Any observer of commercial aircraft over the past few decades cannot fail to have noticed that the size of airliners has dramatically increased, particularly for the longer ranges, hence the A380, Fig. 13.12. The reason for this is quite simple. Apart from the wings, contributions to the overall drag of the aircraft come from a variety of other sources, including the fuselage. For similar fuselages the capacity increases as the cube of the diameter while the surface area only increases as the square. Since the drag is dependent on the surface area this means a reduction in the drag contribution per passenger, and a consequent improvement in the economy of operation.
Of course other considerations work to restrict the size. In order to provide an attractive and useful service, the airline must operate a reasonably frequent service over a given route. If this results in the aircraft having to operate with a substantial number of seats empty this clearly undoes any improvement due to the increase in size.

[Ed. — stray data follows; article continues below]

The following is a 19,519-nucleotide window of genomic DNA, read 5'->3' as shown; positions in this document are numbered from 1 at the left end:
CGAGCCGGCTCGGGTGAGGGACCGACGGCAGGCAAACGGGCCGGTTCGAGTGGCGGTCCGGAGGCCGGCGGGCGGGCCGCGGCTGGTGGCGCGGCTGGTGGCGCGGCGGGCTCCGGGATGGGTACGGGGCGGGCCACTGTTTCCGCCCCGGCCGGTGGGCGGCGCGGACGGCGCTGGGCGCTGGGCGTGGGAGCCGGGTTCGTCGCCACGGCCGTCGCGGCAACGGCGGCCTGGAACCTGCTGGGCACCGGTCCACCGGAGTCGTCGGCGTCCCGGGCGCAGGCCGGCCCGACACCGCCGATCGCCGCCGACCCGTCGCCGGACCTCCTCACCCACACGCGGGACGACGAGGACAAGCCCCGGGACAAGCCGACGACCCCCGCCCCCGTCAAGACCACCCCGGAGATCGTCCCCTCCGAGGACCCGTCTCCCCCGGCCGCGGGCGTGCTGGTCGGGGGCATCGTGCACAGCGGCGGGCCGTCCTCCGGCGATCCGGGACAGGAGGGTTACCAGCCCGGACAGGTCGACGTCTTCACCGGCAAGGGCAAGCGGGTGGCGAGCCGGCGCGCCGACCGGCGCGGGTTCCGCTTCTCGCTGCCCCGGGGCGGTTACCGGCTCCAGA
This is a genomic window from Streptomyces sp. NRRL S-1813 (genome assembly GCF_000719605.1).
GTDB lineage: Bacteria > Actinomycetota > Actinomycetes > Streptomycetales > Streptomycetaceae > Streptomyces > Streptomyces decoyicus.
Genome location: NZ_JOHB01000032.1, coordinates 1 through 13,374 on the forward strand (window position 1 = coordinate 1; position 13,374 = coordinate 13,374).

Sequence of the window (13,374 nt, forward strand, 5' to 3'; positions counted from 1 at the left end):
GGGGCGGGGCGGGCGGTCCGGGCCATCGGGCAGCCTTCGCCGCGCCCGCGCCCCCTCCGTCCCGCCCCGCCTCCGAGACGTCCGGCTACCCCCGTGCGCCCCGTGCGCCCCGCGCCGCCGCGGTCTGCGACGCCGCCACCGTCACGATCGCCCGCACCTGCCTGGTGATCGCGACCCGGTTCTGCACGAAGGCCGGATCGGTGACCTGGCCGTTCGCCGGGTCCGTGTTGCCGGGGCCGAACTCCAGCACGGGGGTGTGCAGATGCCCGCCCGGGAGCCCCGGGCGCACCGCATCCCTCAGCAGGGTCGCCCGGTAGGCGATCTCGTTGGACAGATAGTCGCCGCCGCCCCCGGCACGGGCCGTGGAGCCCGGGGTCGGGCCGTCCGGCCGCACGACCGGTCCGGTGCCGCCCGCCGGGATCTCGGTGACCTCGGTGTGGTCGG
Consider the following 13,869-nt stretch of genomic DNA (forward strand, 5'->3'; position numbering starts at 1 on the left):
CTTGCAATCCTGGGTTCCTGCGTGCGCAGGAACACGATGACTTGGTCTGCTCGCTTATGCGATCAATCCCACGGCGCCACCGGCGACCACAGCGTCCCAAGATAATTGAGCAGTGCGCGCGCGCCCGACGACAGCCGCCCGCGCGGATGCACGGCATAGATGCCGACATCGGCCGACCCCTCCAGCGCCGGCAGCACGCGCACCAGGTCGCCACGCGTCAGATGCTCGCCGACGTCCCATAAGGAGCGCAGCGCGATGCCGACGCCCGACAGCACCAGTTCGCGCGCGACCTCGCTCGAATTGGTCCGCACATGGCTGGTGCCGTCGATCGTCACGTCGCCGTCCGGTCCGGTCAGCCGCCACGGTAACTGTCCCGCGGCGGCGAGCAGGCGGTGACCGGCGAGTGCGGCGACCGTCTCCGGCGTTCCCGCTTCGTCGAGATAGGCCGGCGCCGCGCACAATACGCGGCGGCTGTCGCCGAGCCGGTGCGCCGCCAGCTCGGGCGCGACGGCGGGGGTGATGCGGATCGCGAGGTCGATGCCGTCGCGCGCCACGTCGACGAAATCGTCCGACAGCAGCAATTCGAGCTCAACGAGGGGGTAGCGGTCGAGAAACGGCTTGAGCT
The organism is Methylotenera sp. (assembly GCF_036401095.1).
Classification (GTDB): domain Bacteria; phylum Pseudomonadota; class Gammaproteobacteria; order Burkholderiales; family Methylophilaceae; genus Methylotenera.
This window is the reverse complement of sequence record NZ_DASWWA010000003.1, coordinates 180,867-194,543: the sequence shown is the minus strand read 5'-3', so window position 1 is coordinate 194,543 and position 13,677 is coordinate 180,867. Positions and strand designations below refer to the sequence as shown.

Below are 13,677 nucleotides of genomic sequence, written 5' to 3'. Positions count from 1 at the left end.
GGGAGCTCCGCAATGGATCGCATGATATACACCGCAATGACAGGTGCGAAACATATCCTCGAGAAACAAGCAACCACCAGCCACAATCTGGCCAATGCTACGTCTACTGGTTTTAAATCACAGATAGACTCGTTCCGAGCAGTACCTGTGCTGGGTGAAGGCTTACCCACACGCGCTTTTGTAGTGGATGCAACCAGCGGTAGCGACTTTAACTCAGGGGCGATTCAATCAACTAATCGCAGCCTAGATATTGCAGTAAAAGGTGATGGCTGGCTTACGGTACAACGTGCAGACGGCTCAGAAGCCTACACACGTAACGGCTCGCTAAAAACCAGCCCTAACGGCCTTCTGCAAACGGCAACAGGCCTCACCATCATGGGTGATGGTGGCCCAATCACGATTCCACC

Other factors include the provision of passenger handling facilities at airports which are able to deal with a very large number of passengers joining or leaving a large aircraft. Any reader who has had the unfortunate experience of being a passenger on a diverted jumbo jet will have first-hand experience of the chaos which can result at the unsuspecting passenger terminal of the receiving airport.